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SO TICK TO CORRRSPOKDKNTS.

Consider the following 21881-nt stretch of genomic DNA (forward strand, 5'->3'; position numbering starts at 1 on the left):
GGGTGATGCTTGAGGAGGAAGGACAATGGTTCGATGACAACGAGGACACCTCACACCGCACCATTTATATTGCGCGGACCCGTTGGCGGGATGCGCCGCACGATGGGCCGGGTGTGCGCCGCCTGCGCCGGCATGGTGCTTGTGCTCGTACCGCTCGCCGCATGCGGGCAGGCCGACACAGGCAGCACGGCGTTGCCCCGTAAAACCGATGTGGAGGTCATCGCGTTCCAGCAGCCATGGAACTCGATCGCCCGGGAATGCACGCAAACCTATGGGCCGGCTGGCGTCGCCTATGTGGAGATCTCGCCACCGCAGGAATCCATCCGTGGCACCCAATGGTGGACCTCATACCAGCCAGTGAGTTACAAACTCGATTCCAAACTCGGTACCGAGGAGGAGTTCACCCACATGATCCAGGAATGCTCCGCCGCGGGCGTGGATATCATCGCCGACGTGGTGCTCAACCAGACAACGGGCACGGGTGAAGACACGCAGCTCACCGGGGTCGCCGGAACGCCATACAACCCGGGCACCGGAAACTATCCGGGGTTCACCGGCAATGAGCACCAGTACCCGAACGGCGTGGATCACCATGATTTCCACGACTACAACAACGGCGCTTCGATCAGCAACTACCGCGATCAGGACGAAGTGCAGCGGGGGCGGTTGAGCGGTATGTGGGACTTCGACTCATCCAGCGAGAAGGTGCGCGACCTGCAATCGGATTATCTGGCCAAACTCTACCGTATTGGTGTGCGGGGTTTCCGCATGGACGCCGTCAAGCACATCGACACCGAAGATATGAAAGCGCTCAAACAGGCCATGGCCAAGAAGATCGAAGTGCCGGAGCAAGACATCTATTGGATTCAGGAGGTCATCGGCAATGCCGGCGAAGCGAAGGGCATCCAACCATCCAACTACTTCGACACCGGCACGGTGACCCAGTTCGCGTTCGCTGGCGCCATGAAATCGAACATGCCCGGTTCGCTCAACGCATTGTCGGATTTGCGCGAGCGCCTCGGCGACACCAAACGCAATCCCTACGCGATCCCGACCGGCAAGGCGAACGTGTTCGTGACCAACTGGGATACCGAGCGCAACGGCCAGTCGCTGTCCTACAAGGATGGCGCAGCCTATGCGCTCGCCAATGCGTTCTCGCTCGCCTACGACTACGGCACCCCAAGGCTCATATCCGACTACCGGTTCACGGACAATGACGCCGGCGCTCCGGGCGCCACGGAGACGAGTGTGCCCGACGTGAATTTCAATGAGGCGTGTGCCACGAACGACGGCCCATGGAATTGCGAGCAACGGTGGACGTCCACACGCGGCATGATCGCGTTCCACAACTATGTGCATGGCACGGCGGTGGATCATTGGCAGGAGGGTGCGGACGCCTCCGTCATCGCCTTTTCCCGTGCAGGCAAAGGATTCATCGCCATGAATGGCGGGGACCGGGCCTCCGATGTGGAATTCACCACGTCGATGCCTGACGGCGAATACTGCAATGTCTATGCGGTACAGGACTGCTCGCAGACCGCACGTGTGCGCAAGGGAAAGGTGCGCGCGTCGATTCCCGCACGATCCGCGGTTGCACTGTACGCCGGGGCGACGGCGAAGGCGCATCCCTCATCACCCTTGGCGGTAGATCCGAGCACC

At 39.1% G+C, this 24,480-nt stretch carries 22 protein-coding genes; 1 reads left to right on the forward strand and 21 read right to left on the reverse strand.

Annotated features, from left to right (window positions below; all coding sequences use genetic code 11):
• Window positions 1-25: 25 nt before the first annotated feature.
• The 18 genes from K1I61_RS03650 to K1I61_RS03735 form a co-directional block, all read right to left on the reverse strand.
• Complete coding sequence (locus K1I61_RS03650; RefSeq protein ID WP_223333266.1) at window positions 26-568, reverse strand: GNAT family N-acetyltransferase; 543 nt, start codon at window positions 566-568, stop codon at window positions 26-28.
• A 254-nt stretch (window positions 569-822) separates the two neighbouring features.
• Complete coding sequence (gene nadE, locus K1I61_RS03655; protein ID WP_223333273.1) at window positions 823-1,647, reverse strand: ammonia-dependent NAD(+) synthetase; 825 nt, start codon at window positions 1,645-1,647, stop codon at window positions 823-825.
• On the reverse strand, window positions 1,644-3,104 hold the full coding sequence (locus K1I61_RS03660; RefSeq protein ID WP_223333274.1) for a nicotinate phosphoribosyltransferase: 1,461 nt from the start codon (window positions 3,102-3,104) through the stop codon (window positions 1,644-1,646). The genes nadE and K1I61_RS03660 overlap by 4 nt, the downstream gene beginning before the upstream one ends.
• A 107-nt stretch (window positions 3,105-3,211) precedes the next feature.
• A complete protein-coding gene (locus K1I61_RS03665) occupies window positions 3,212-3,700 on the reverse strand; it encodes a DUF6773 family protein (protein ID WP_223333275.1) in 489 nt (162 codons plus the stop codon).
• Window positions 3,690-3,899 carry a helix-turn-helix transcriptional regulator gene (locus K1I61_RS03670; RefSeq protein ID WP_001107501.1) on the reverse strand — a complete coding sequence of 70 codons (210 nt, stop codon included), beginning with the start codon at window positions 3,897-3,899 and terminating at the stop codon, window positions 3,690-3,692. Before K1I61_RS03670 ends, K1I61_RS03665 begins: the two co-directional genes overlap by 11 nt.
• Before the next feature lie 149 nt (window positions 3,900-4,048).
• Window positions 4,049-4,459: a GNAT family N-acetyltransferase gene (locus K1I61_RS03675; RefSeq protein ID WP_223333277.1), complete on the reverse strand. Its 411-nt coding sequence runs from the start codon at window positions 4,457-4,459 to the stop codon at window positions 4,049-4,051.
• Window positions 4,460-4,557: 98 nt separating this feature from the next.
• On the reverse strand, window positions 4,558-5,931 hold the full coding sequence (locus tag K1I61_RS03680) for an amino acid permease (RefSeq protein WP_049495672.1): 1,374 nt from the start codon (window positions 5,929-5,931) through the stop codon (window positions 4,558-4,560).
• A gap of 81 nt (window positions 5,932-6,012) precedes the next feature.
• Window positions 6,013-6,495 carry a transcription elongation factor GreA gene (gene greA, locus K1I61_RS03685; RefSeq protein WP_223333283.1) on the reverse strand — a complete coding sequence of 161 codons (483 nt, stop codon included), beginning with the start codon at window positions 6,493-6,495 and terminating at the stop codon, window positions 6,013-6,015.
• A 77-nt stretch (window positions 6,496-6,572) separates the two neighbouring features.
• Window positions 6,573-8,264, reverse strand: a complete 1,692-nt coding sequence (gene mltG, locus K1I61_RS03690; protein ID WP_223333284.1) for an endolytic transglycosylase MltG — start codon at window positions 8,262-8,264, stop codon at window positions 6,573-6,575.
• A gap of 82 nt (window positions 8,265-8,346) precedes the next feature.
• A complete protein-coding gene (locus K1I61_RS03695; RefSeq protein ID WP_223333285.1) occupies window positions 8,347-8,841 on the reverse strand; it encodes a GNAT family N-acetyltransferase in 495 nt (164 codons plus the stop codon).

All eotnmnnlcalioa* for (hi* papwf ahouM b* icootii paoiad by Ihtntm* of (!■• author, not npccwurily for publication, but a* aa aridnnc* of good faith on tba part aflha writ#r. wrRa only on on* aiila of thn papar. It* particularly cartful in jrting nama* and data*, I* haaa lha lattar* and agar** (.lam and dutinct. Proper nampa ara oflau difleult to dnciphpr, baoaaaa of the mail oar jt which that ara writta*. UNAVAILING It * kind o' hard to understand the rasa of Ezry Jones. We thought thut he'd grow up to tie a reg'lar lazy bones. Hut his father felt quite hopeful when tin saw him out one day A-toilin' with a Rolf-stick an' declarin' It was play He'd stop and hit that little ball a most tremendous lick An* then he'd run up hill an' down, all on the double quick To sec 1dm so Industr'ous done his folks a heap o' Rood. It's plain he Isn't lazy; hut he won't chop wood. He started In for plug pour, an' ids enter prise was such The doctor said as how he'd have to quit or use a crutch. An' ns fur pool an' billiards' I have seen him, I declare. A-tol!ln' hard fur hours an* boldin' one foot In the air. The neighbors when they used to go a visitin’ would hrjtR About the scientific wav he hit the punch in' bnR. Hilt there’s Jen' one thing about him that we never understood; He's got a heap o' muscle, hut he won’t chop wood. You'd think that any one with such .1 wonderful right arm Would look on it ns fun to help a hit around tin* farm lie never sits down idle from the dawn till set o’ sun; There’s alius somethin' doln,' but he don't git nothin' done. An’ Ezry ain't the only one whose tal ents goes astray. You see n lot o' folks a-keepm’ busy, day by day; You look for them to do things; you are certain that they could: Hut at last they dlsapp'lnt you. 'cause they won’t chop wood. •-Washington Star. ^e; kidnapped'! MILLIONAIRES A Tale of Wall Street and the Tropics M ^ By FREDERICK U. ADAMS DL- Q Copyright, 1WI, l»v (.ottirop l*uMt*hlnar <'omptnf. All right1* rewr \ »*d CHAPTER X XI f 1.—CoM'iNtrKD. I he next day 1 became acquaint ?»l with the captain, a man named Parker, and found him a mighty good fellow. By leading the conversation gradually up to contractors, and to my friend lies tor. 1 learned that Col. John Melntyre was the contractor, and that he lived in Havana. It aeems the schooner was loaded with lumber for Col. Melntyre. The second Jay out it turend and blew a gale and carried us away ofT our course to the southwest. It was late in the afternoon when we passed a steam yacht, which seemed to he headed for New Orleans. She passed us to starboard. (apt. Parker sized her iif) through a glass and said: “ ‘There is that yacht you were talking about, Seymour. That is the “Shark.” * “He was positive about it. The first mate also said it was the ‘Shark." She was about a mile and a half Rway, and they could not make out her name. Both knew the ‘Shark’ well, and were dead sure they could not be mistaken. ” I he gab" set us back so much that we did not reach Havana until Tues day morning. Col. Melntyre was not at tlie pier, and I had considerable troiihh finding him. lie lives out on A < (lado street, and I jumped into a carriage and went out to his house, lie had just left l«. go into the coun try, I went after him. Ii was noon before I stood him up." “Where is Col. Melntyre now?" asked Chalmers 'll*’ will he here soon," said Mr Seymour, ".lack Stevens has gone out to his house for him. Wlcn we found you were in the harbor •lack went for the colonel, and I came to pay my r<speets to Mis-, Car mods. I am never looking for the wor-t of jt." Mr. Seymour raised his lint and saluted Miss ( arrm*dy. P.'it to my story," continued Scv niour. "I found Col. Melntyre a grnlT old dog. and he tried to stand me ofT He aid it vva- none of mv l>u .ine-s whether to; had built a house for He-tor or not. I saw if was no u-e trying to Voo* the colonel, lie vvn too wise. So I told him the whole story , A on should have seen his eve stick out. At first he vvottfdri‘t he lieve a word of it. but finally he changed his mind. He said If cut or was such an erratic fellow that lie would not put any thing pnsi bint, i hen he thawed out and fold m< f' rything." What island is the house on""’ i»*krd Misa ( armody with stqtprc- #-d excitement. “It is not on any island,” said Sc\ moiir. “It is on the roast of Mc\ ho. south of Vera Cruz. Prom < ol. McIntyre's description, it is a place you would not find in a thousand year*'. The Mexicans and Indian never go near it. They imagine that it is haunted by' the ghosts of some old ruined Ht.y, which i- said to be near there. There is a small inlet o|icnlng Into a bay. You cannot see this inlet unless you are close to t In shore. There is only one pilot, ex cep* f apt Waters of the ‘Shark.’ w ho knows the way in through the rocks navi shoals. Aar boat drawing more tjkan lira faet of water would be — s unshed to pifcrs. Ilrre come* Jack 1 > c.i-tis un«| Col. McIntyre.** I lie new arrivals were welcomed on tin* yacht. Col. McIntyre was a thick net. broad-shouldered man, with an iinin**nsc black mustache, and a com plexion almost as dark as that of a mulatto. But his fierceness was alt external.. There was little to his story which has not lieen told. Ilestor had contracted with him to build » bungalow on the shore of the (iulf of Mexico south of Vera Cruz. Ilestor had prepared the plans, which, when slightly modified by Col. McIntyre, were sufficient for the pur pose. He purchased the lumber and materials in New Orleans, and sailed with three carpenters for the site selected. Extra workmen were sc "IT IS NOT ON ANY ISLAND.” cured at \«wa ( ruz. The three car penters were then working for Col. McIntyre in Havana. "tan you take us direct to the place. Col. McIntyre?” asked Miss Helen. I can take you there, hut we could not take the yucht in without a pilot," said Col. McIntyre. ' The surf is retv heavy, and it is dangerous for small boats. We had a pilot from Tampico. My advice is to pick him up on the way down, and then we will have no trouble. When will you start?” ".lust as soon as you are ready, colonel." said Chalmers. “We must take on eoal. but that will not take long." "I am all ready,” said Col. McIn tyre. "I am x tci-t busy man. and have some contract* on my hands which require my constant attention, but when Mr. Seymour told me about this I dropped everything. I am entirely at your service. Miss Cnr ntotly,” said the gallant colonel. "I do not know how to thank you, < ol. Melntyre. ’ said Miss Carmody. “it Is Hot necessary for me to as sure you that we shall not permit you to suffer any financial loss on ac count of your kindness.” Karly in the afternoon the "Helen Carmody” glided swiftly out of Ha vana harbor and took a course al most due west. It was night before the ragged coast of Cuba faded in the eastern sky. The day was warm, but it was pleasant under the awn ings and the six passengers thor oughly enjoyed the afternoon. Mr. Seymour told some of his news paper experiences, and kept the party in laughter and good spirits. In the evening Mrs. White took her place at the piano, and persuaded Miss Car mody to sing. Her voice was singular ly sweet sind sympathetic. Capt. Baldwin sind several of his officers stood in the doorway and enjoyed the musical tresit. Then Mrs. White played some familiar airs, and all joined iu the chorus. It was midnight when tlie voyagers retired to their rooms. The weather continued line the following day. which passed without incident worili recording. Mr. Chalmers seemed to have no difficulty iu monopolizing most of Miss (larmody’s time. This did not escape the attention of Mr. Seymour. I hat will be the next kidnapping case." lie remarked to .lack Stevens as Chalmers and Miss Carmodv prom enaded past them. Tuesday morning flu* snow-capped peaks of Mexico lifted their crests out of tin* ocean, showing faint and purple in the distance. It was late in the afternoon when the yaeht dropped anchor in Tampico harbor. * o|. McIntyre. Seymour and Stevens went ashore iu search of the pilot, and Mr. < ha liners escorted Miss far mody and Mrs. White through the ireets of the quaint old Mexican town. Col. McIntyre made the dis- | covery that the pilot had been in \era ( ruz. and would not return he • il late at night. I here was nothing to do but wait. It was midnight "hen the -I'liooncr on which the M#*x ban pilot had shipped dropped into •he harbor, and to the delight of all he .v a found on boa rd ( ol. McIntyre explained what In* wanted, ami when ( lialmers offered the necessary fittnn t’hil inducement* the pilot consented to make the trip It was three o’clock in the morning before the “Helen , Carmody" was headed in the direc tion of Vera l ruz. An early breakfast was <erv ed Wednesday morning. The pilot an nounced that they should be si! their destination between 11 and I? o’clock that forenoon, and all were excited. Mbs < arnodv vva- pale but composed. I he hour was fa t approaching when her hopes would 1m* crushed or her ha ppine - - made complete Her heart throbbed at the thought that all her hope, might crumble into nothing ness, | here vva- no positive proof that lie-tor had taken his captives to the bungalow The tears came to her eyes several times, but she checked her emotion-, and laughed at ■*"""• of Seymour'- characteristic re ma r ks. I’ll#* yacht was running almost due south, and was about I*, mile- ofT shore, There wa a faint haze over the water, but it was lifting in t he quickening v» est breeze. Mr, Seymour was seated near the bow of the vaelit. “Look at that for a schooner yacht!” he exclaimed, pointing ahead and a little to starboard of their course. “That is a beauty! Look at those sails! Wouldn't they stop you! ('apt. I’.aldwin what Is the techinal name for that class of ship? It is not classified in my marine books.” ("apt. Maldwin was studying the st range-looking craft through his glasses. He did not answer Mr. Sey mour's question, lint stepped to where Chalmers and Jack Stevens were standing. “Do you know the missing men by sight ?" he asked. ”1 do,” said Chalmers. "Look at the men on that boat through this glass. They are sig nalling to ns.” Chalmers took one long, searching look. They were rapidly approaching the odd-looking craft. The men on hoard of it were frantically waving handkerchiefs and cloths. “It's them!” said Chalmers. “1 rec ognize Sidney Hammond and Mr. Kent! ” Chalmers rushed to where Miss Cnr mody and Mrs. White were seated abaft the rear deck house. “I think I have good news. Miss Carmody.” he said. His face bore evidence more eloquent than words. "Do not get < xclted. I think we have found Mr. Carmody and his compan ions. Come along.” Miss Carmody turned pale for an instant, and almost staggered ns she started to rise. She took Chaliner's proffered arm and walked rapidly for ward. The whistle of the “Helen Carmody” sounded a long, shrill blast. The motion of the engines ceased, and the yacht swung to port. As it did so the raft came into full view, not a thousand feet away. Light men in yachting suits were standing oil the roof of a low cabin, waving their arms and yelling like Indians. An answering shout went up from Seymour. Stevens and Col. McIntyre. Again the whistle sounded its wel come note, and the screw churned the gulf as the signal was given to hack water. "There's papa!” exclaimed Miss Carmody. Her hand tightened con vulsively on Chalmers arm. hut she did not faint or go into hysterics. This was not a Carmody trait. " 1 here he is God bless him!” she exclaimed, as Mr. Carmody waved his hand and shouted: “God is very good to us; they are all safe!” f The sun broke through the haze, and every figure on the raft showed sharply in the flood of light. At the forward end of the craft a monkey tugged at his chain and jabbered in excitement. Sidney Hammond and Mr. Kent were cutting away the lash ings of the dingy. The raft was now so near the yacht that ( apt. Bald win gave the order to go slowly ahead, so as to avoid collision. The boat-boom swung into place, and the gig was lowered. Four sail ors leaped into the boat, and with lusty strokes were speeding to the raft. There was quite a sea on, and the gig had difficulty in approach ing “The dumping Jupiter." But in a few minutes Mr. Cnrmody, Mr. Bock well. Mr. Haven and Mr! Mor ton were on hoard the dancing gig and on their way to the yacht. As the gig neared the “Helen Car mody." the crew and its guests lined up along the rail and gave cheer after cheer. A stalwart seaman "Ml:. CIIAI.MEFtS IS TOO MODEST TO TELL THE TFILTH. PAPA." helped them to fjrm foothold on •he gangway. A moment Inter, a Wig. sunburned man held in his urm» his brave, beautiful daughter. • >li. papa, are you sure you are not hurt, or siek. or anything?" asked Mis* Helen, rather indefinitely, 51 * *he stepped huek for iin instant and through joyous tears looked into her father's rugged and liuppy fare. "l»o | look sirk. my pet?" laughed Mr. Cnrtnorly. "I never felt better in tny life. We are all in splendid health. I his seems too good to be t rue." luil it Is true, papa; it cannot be a dream, even though it seems like one, said Mis.* Helen, hep voice • remitting vvit h rapture. •Oh. papa. I was afraid I should never see v on again. I could dance for joy. I!ut. papa dear, we must not be selfish. \ on must meet these splendid men who have worked so earnestly for y our reseue." "So you do not take all the eredit for the discovery of your old papa, f.h, pet?" Not a particle of it!" exclaimed lle|< n. Ml I did was to hope and pray and trust (,od would be goon.” "Non are a brave little girl." said i Mr, ( artntaly. "To whom tire we in i debted tm this splendid service? \| here is Mr. Chalmers! How do vo do. Mr. < ha liners? \rn I to thank you for this reunion with u.« deal <W lighter?" | "Not at all." said Mr. Chaim* Ts. as lie shook hands cordially with the groat capitalist. "You may thank t?i*» lucky star which influences the des tinies of the Record.’* "Mr. Chalmers is too modest to tell you the truth about what he has ♦ lone, papa,” said Alisa Helen, giving ♦ he young journalist a look which made hint supremely happy. “He has worked day and night. When all looked dark he never hist hope. He thought of everything, planned ev erything, and everything has hap pened just as he predicted.” “You are very kind to say so.” snid Mr. Chalmers, the blood mount ing to cheeks seldom flushed by emo tion. "But Miss Helen gives ine too much credit. It was my good for tune to hold a responsible position on a paper which believes in ‘doing tilings.’ and this is one of them. Let me introduce you. Mr. Carmody. to the gentlemen who share with me the pleasure of having been able to un ravel this mystery.- Mr. Carmodv. this is Mr. Bernard Seymour. Per mit me also to introduce Mr. John Stevens.” Mr. Carmody greeted these gentle men heartily, and was introduced to Col. McIntyre. Mr. Rockwell. Mr. Haven and Mr. Kent joined the group. In the democracy of joy or peril, formal introductions are unneces sary. Everyone talked and laughed at once. Mr. Rockwell so far for got his dignity and the polite con ventionalities as Jo hit Mr. Carmody a vigorous blow on tbe shoulder—a liberty not in tin* least resented by Hint gentleman. -Mr. Haven proposed three cheers for Miss Helen Carmody. As thn sturdy yell was given there canm an answering cheer from "The Jump ing Jupiter.” “What I want to know is this” said Mr. Rockwell, ns they watched the gig approach the raft. “What is ♦ tie name of that island over there?” Mr. Rockwell waved his hand to the west. The haze was lifted so that the shore was clearly visible. ‘*\\ bat island do you mean, Mr, Rockwell?" asked ( apt. Baldwin. “'I'ln* island we have been occupy ing for the past two weeks.” re plied Mr. Rockwell. "We tried all yes terday afternoon to run around it to the north, and when we woke up this morning it waa still to tin* west of us.” “That is a pretty large island," said Cnpt. Baldwin. ‘‘It is nothing more nor less than tlie North Amer ican continent. That is the Mexican coast over there. If you look sharp you can see the cathedral towers in Vera Cruz to the soutInvest. You must have run past Vera Cruz in the night. Mr. Carmoilv laughed heartily. “So we have been on the mainland all the time, have we?” lie said. “Well, that is pretty good. Hut we might as well have been on an island. A rabbit could not get to ‘Morton’s Hav.’ unless he knew how to swim. W ell, we hail a good time if we were kidnapped. Here comes Mr. Kent, Mr. \ incent, and Mr. Hence. Sidney seems hound to stick 1»» ‘The .lumping Ju piter’ until the last minute. I sup pose they are taking the gold otT." Mr. Carmoilv explained the discovery of the gold idols in the old ruined temple. Mr. Carmoilv formally introduced I.. Sylvester Vincent to Bernard Sey mour. They shook hands. “(Hail to see you on hoard th© yacht," said Mr. Seymour. "I did not eat eh the name exactly.” incent —1.. Sylvester Vincent, of Chicago,” Mr. Vincent replied. “Oh yes. you art' the man I arrest ed in St. Louis last week.” Seymour then explained to the as tounded \ incent the mistake that had been made, and all joined in the laugh which followed. [To He Continued.] HER “YARB” TEA. rtio Olil I.hiI*’* Praise of the Vnnna Doctor** Medicine Hardly Snl t*tlcd Mini. Dr. < base has not long hail th© privilege of writing “M. |).“ after hi* name, which may account for his he, 1 * * * f in tin1 correct ness of his own theories. He is fond of experiment ing with new drugs, and has a sturdy Liith in hi- own methods and his own prescriptions, lie had been working assiduously on a grip remedy, say* •he ( hiengo News, and was eager to prove if- virtues to two skeptical colleagues. \i length his opportu nity came. (•Id Mr-. Luther, who had neve* been known to employ a doctor, se \\> for him. She undoubtedly had th* grip. Chi’ doctor culled twice a day, J*nil watched closely the effect of hi* treatment. lie reported the symp toms to his two friends, the other doctors, and told them how sure )<• f< It of victory. I li«* old Indy *1 id, in deed, lM’gin to mend. I'inally the day came when the disease was undoubt edly checked. I h*'ii tin* y oung do© tor called in bis friends. "Now just fell these doctors. Mi© Lift her." he begun, affnhlv, "bow j pleasantly the medicine has affected j y on and all about it." I be old lady fingered the lH-df|iii!t i nervously, and finally said: “Well j i hi* t ruth is. doctor. I took onlv on# | do •• of your medicine. When my ol<t : man get- * ick I have an awful tint* -felling him to swallow the ynrb 1c* | I make, and when I lusted that medl ' einc of yoars and found if so ni<-« and sweet | say- to myself: *\ow • he old man would take this without | a bit of trouble. I * 11 save it til) |,<> need it some time, anil I'll go on ing my ynrb ten. It's only fall inve tbe doctor that he should have tin* medicine.* \nd I’ve got along prctlv well, doctor, now linin’t j J ?” The young man joined, although I rather tymely, in 'In* laugh tlmt foi lowed. \ 5 l THE SUNDAY SCHOOL. I.rsaon in the Inlrrnnlional Xerlea f«»r V*> 17. ItHiS— i'anl Hr. I«rr Felix. THK LESSON TEXT. (Acts 24:10-16. 24-26.) lo I hen Paul. after that the governor l art beckoned unto him to speak, answered. Forasmuch as 1 know that thou hast been ot many years a judge unto the nation. 1 do the more cheerfully answer for myself: il. Because that thou niayst under.-tand that there are yet but 12 days since i went up to Jerusalem for to worship. 12 And they neither lound me in the temple disputing with any man. neither raising up the people, neither in the svna gngu*s nor in the city: Neither can they prove the things whereof th*-y now ace use me. 14 But this 1 conf<-ss unto thee, that after the wa\ w hich they call heresy, «<o worship I the Cod of my fathers, believing all things which are written in the law and in the prophets: And havi hope toward God. which they themselves also allow, that there shall be a re>urr« <-ii<>rj «f the diad, both of th* ms: and unjust l'» And b-rtin do I exercise myself, to have always a conscience void of ofTcnse toward Cod, and toward men 21. And after certain days, when Felix came with hi* wift Lit list I In width was a .lowess. he sent for Paul, and htnrd him concerning the (aitli In Christ. 2<> And as lie reasoned of righteousness', temperance, and judgment to crniie, FCix trembled, and answered, Oo thy w.iy mi this time, when I have a convenient sea son. i w ill call for thee 26 lit- hoped also that money should havi been given him of Paul, that h<- might loos* him: win refore he si nt for him the otten er. and communed with “him titll.llKy TI-1VI’.—I will fenr no evils for flioii art with me.—1*». Xl:4. OCTLINE OF S< ’ll I FTl' RE SECTION Paul's accusation.At ts 24*1 Paul’s defense Acts 24 0 Paul's imprisonment.Acts 21:22..’:: Fellx i in .\t •> 2i . t time a r> PLACE. Caesarea. NOTES AND COMMENTS. It. y\ill la* seen that I’atilf makes a perfect defense, so far as the charges against him are concerned, lint it should also be noted that he does more than acquit himself of them: he so makes known the character of “the sect" to which he is accused of belong ing (hut y\ hicli he calls “the Way”), that he justifies its existence and i's right to his fealty. Paul did not think of himself alone. When our last lesson closed. Paul had been brought under guard to Caesarea, the Homan capital of Pales tine. and had been imprisoned in w'hat was originally Herod's palace. It \yas now the governor's official residence. and yy;is fortified. i lie orator the .lews took with them was their tulvoeate or lawyer and conducted the ease. He began in true oriental style by flattering the judge. The .lews, through their law yer, made three charges. Hear in mind that while Felix had not been a good ruler, lie had been active in ridding the country of “robbers and impos tors who deluded the multitude." He had executed many of them. The first charge was that Haul was one of these very trouble-makers whom Felix was trying to gei rid of; the second charge was that lie was a ringleader of the heretical "sect of the Nazarenes" (Christ ians), and the third, that he was guilty of sacrilege, having attempted to profane the temple liy taking fien tiles into the forbidden inelosurr. In his defense Haul took up in order the three charges that had been made against hint. He began courteously but with no flattery. “Forasmuch as I know ... I cheerfully make my defense:" lie was especially glad to have a judge who had known the .lews for a number of vears. for the better the judge knew them and their re ligious fanaticism the surer would lie be to understand the situation. "Not more than twelve days:" Haul’s stay had been short and hi> record could be easily looked it)). "Neither can they prove:*’ Haul flatly denies the lii<! charge the only one that would seem serious to a Homan and challenges proof of his guilt. The second lie frankly admits. “The Way:" One of the earliest names applied by the db eiples to Christianity. Haul claims, however, that he does noi belong to a heretical sect, because (It he wor shiped tile true find. (".*) lie reverenced the Hebrew Scriptures. (:;) he believed with tlie Pharisees in the resurrection of the dead. "Herein:” In this faith. “I also exercise myself:” I school my self to do right, strive to have a clear conscience, which, even to Haul, was not always easy. Verses 17-“l give Haul’s answer to th. third ehargi Felix saw that no ease had been made out against Paul, and v i t be did not want to anger the Jew -. so he sim ply adjourned the ease till another t i tile Feli x w as in ten > ted in Pa ul. lie w as also interested in the Vanrenes. and so summoned his prisoner to a private interview. Haul did not preach to the Homan a gospel of forms and cm - mono s like Judaism. Imf one of right eoiisne«» and self-control a go-in I in which wrongdoing should In followed by what wrongdoing deserved. It iu> all terrible truth to the guilty Felix, but he wa~ mu mail » rough to chat ire his life, and «o hr rinsed his ev«s m the truth and tried to forget it. Haul w as sent bark to bis prison, but F« lix did not forget if. nnd kept sending for Hull and talking with him. Of course be expected Haul to ofTer a bribe for Ilfs freedom, but that dor- not account for bi» act ion. which w ns t bat of a man seeing the truth, am? fast innted by it. and yet too weak to accept it and live by it. Hit \«’Tlf*Ab St'OOUflTlONJ* I ik. Felix, m e ma y have a pret I v ex art knowledge concerning the Wax and vet not walk in it. I iki Felix, one may Item faithful preaching, and yet try t«. throw od the conviction* it produces, TJki Felix, one may lie moved with 'ejir of the judgment, and yei post pone preparation for it. hike F* lix. one may put o(T repenting to a more "convenient season.” and 'hereby never repent. It is easy for a man (#. be a monel husband when he bus no wife. t^c-ce-c c ccc e-c-c frccfrfte-c-cc 5* » State News Pick-ups. ij *3333-33 3333 3-333 3-33 933-3*^ At John's Run Mrs. Millie Compton is lying at the door of death as the re sult of a fight. It is said, with another woman, the latter using a spade in the contest, laying open her head. No ar rests as yet. Elizabeth Emblem and her son. Wil liam T. Emblem, were indicted at Wheeling for renting a house for im moral purposes. It will be a test case. James Conwell. of Wheeling, while under the influence of drink, boasted that he had killed his mother-in-law in Pittsburg. He was locked up. and when sobered up says he talked just for fun. The resignation of Rev. Thomas W. Cooke, as rector of the Clarksburg Episcopal parish, was presented at the meeting of the vestry board. He is in ill health. James Medley and Chas. Schenck, employes of the Otto Marmet Coal and Mining Co., at Raymond City, fought, ami Medley was fatally cut. Schenck escaped. Ellis Glenn, the woman who mas queraded for several years as a uian and was afterward the principal in a sensational forgery trial at Parkers burg, and who was supposed to have left the country, has been discovered at Parkersburg clerking in a count! v store. The supreme court of the Unit ed States having passed upon her ap plication for habeas corpus unfavora bly. Prosecuting Attorney Moss an nounces that she will be tried again at the present term of court. W. L. Tanney, a house painter at Wheeling, Is working on an airship, for which he has completed the model, ami expects to enter the competition at the IxMiisiana Purchase exposition at St. Louis next year. He expects to have the experimental tests at the state fair grounds in June. “I know that my machine will go up into the air all right.” said he, “but it is a ques tion if I can control it afterward. I am perfectly confident myself that the airship will he a success." Mr. Tanney says the airship will be built of alum inum and will weigh about 3,000 pounds. .lames rouge, a native of England, who went to Parkersburg from the Shenandoah valley, died at. the age of 78. He was the last survivor of the Virginia military company which sur rounded the scaffold when John Brown was executed at Harper's Ferry. He was one of the men who captured John Brown, and was in the front during the attack on the Harper's Ferry en gine house, where Brown was barri caded. He often talked of the part he took in this historic event in Amer ican history. An object lesson calculated to and probably intended to give the 400 striking miners at Beckley a whole some respect for that instrument of destruction was furnished in a little Gatling gun practice at the Raleigh company mine the other day. The gun has been placed on a tower 40 feet high up on a mountain-side, com manding the mouth of the mine and all surrounding territory. On the same tower is a searchlight that can illum inate no miles. For two minutes the other day the gun was fired constantly. The shower of 2.200 steel bullets made the forests on the opposite mountain side look like a cyclone had been doing business with its foliage. Many trees were entirely stripped and a number of them were absolutely torn to shreds. While placing a meter in Dunlevy's mill, Cameron. "Chalk’’ Thomas and Ed Bonar, employes of the Citizens’ Gas Co., were probably fatally injured by the meter exploding and filling their bodies with fragments of iron Ex-State Senator Bell J. Prichard, of Wayne county, went to Ironton, O.. with his stenographer. Miss Etta Ruck er. and was married. Senator Prich ard is one of the wealthiest men in Southern West Virginia. C. C. Williams, a B. Ar O. hrakeman running between Wheeling and Pitts burg, was found lying dead at Roney’s Point, near Wheeling. Ho is supjxisod to have fallen from his train. At Moundsvillo Charles Price, aged R0. a veteran of the civil war. was kill ed by a B. Ar O. engine. G. A. Hiehle died at Parkersburg, aged 55 years. He was president of the state horticultural society and vlco president of the society of American florists. Before coming to America he had charge of the royal botanical gar dens at Dresden, at Vienna Eight prisoners were received at the pen the other day from Mercer county, whose combined sentences aggregated 120 years. The United States recruiting office, which has been established at Wheel ing for many years, has been removed permanently to Parkersburg. J. E McCausland. of Wheeling, was appointed deputy game warden by Gnv White. He will have charge of the northern district of West Virginia. Several miners on route to coal fields on passenger trnin No. ?, got into a fight between Minefield and Christians burg. Alex Horsten. if |H alleged. s»jnt Francis McKenna He died next day Horsten is in jail A Norfolk Ar Western passenger train ran Into an open switch below Shenandoah. Albert M Williamson, of Hagerstown, was injured, and Horace l.ong. of the same city, was fatally In jured. Williamson had been hurt in two wrecks recently, and this was his first run since. T he charge of forgery against Rev. Henry Philips, who has been serving time in jail at Kingw s»l, was dis missed. C. R. Pennypacker. a hrakeman on the Baltimore Ar Ohio, wan fatally crushed between two cars at Moun<l*> ville 1